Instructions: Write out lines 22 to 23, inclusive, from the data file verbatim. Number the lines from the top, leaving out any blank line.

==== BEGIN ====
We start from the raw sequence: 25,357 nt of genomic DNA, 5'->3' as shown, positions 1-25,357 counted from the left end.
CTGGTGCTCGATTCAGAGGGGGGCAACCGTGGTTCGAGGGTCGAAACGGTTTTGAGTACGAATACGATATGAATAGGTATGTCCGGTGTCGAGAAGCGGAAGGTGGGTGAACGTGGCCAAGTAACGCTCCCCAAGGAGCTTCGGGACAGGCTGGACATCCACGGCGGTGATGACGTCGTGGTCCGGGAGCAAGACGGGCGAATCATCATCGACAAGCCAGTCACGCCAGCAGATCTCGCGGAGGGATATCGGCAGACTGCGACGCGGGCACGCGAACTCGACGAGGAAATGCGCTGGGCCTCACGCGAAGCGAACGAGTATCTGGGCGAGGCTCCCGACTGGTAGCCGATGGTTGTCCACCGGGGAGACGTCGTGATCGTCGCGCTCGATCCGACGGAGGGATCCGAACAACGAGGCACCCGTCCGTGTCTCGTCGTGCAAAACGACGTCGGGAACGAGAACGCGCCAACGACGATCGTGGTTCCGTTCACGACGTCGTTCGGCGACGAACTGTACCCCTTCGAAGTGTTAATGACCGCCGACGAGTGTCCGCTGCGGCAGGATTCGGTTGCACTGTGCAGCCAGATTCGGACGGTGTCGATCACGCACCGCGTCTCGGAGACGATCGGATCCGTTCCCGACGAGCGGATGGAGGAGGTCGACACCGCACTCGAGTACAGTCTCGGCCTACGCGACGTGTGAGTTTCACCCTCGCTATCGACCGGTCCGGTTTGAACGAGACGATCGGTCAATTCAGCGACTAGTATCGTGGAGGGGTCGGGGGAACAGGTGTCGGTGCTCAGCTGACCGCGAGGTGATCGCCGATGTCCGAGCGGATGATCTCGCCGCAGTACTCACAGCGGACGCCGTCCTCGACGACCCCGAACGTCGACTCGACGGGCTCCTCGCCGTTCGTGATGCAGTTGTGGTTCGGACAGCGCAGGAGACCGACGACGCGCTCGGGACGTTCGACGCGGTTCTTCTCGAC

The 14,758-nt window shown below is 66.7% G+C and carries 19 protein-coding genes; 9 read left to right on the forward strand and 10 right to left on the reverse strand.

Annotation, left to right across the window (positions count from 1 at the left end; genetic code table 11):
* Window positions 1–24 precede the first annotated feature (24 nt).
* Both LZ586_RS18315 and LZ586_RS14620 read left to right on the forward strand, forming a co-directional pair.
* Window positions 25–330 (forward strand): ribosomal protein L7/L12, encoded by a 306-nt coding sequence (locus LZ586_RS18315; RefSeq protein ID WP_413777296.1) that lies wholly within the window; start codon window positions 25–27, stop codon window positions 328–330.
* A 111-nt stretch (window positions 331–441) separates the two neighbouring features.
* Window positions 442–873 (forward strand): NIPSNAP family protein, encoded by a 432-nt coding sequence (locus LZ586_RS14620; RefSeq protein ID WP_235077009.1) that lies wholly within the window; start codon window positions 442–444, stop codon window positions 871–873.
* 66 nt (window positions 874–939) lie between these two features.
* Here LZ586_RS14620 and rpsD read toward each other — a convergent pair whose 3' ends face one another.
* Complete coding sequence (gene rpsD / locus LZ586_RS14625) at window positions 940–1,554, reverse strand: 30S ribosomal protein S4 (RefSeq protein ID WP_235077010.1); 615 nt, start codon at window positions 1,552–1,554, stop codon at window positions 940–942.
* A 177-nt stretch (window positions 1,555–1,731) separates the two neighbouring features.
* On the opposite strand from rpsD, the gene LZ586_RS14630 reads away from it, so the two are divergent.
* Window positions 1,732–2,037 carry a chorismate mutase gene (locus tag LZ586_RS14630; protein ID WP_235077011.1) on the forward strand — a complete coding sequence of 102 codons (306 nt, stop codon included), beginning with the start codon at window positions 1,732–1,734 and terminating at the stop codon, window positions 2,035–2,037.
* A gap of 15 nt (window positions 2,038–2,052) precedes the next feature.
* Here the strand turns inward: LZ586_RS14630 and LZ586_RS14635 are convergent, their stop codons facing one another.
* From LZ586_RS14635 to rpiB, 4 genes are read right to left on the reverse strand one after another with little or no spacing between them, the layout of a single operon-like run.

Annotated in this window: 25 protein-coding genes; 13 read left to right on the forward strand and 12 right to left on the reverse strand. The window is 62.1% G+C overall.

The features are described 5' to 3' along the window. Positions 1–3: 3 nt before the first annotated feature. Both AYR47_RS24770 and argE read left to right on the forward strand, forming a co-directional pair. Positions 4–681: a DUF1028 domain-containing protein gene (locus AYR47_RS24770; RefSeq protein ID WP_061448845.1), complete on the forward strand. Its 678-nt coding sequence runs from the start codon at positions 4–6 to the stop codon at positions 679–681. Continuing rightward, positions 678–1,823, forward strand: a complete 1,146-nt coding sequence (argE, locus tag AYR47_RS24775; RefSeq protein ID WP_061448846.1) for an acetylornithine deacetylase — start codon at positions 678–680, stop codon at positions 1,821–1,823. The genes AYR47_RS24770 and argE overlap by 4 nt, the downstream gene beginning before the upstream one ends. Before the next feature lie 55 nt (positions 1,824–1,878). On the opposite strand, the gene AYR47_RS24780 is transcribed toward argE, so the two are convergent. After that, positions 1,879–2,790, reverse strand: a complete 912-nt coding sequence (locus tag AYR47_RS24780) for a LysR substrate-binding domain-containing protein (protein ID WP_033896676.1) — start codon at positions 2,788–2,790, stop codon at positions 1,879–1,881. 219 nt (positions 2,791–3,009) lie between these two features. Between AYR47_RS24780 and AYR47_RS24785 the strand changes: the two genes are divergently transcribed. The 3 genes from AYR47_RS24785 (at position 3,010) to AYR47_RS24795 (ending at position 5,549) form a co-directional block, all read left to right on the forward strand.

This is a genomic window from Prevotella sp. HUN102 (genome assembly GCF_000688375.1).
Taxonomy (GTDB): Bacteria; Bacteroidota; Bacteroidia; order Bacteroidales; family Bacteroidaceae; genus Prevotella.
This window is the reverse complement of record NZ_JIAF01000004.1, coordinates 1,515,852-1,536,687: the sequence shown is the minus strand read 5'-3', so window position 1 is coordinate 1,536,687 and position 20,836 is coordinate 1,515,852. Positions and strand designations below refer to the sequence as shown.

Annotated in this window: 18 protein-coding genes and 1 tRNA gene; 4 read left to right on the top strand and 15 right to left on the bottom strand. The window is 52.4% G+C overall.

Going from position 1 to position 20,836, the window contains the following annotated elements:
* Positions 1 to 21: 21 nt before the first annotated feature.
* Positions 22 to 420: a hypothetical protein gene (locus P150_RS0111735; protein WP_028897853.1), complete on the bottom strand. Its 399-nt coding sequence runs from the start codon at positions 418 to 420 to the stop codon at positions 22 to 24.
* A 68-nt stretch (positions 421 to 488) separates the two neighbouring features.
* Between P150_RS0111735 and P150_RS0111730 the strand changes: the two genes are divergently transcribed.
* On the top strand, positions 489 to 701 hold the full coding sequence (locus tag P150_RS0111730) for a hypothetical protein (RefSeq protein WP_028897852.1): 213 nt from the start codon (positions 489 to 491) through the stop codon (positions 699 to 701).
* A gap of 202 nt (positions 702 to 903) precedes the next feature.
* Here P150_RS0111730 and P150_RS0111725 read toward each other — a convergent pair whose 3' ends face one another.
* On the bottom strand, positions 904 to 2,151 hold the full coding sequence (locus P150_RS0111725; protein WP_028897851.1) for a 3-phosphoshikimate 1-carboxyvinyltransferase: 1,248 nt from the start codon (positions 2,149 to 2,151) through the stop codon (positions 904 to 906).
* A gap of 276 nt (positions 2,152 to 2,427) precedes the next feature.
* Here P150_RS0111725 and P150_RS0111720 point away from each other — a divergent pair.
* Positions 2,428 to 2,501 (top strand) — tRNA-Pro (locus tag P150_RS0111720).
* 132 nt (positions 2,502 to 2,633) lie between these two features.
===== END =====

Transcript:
Taxonomy (GTDB): Bacteria; Bacteroidota; Bacteroidia; order Bacteroidales; family Bacteroidaceae; genus Prevotella.
This window is the reverse complement of record NZ_JIAF01000004.1, coordinates 1,515,852-1,536,687: the sequence shown is the minus strand read 5'-3', so window position 1 is coordinate 1,536,687 and position 20,836 is coordinate 1,515,852. Positions and strand designations below refer to the sequence as shown.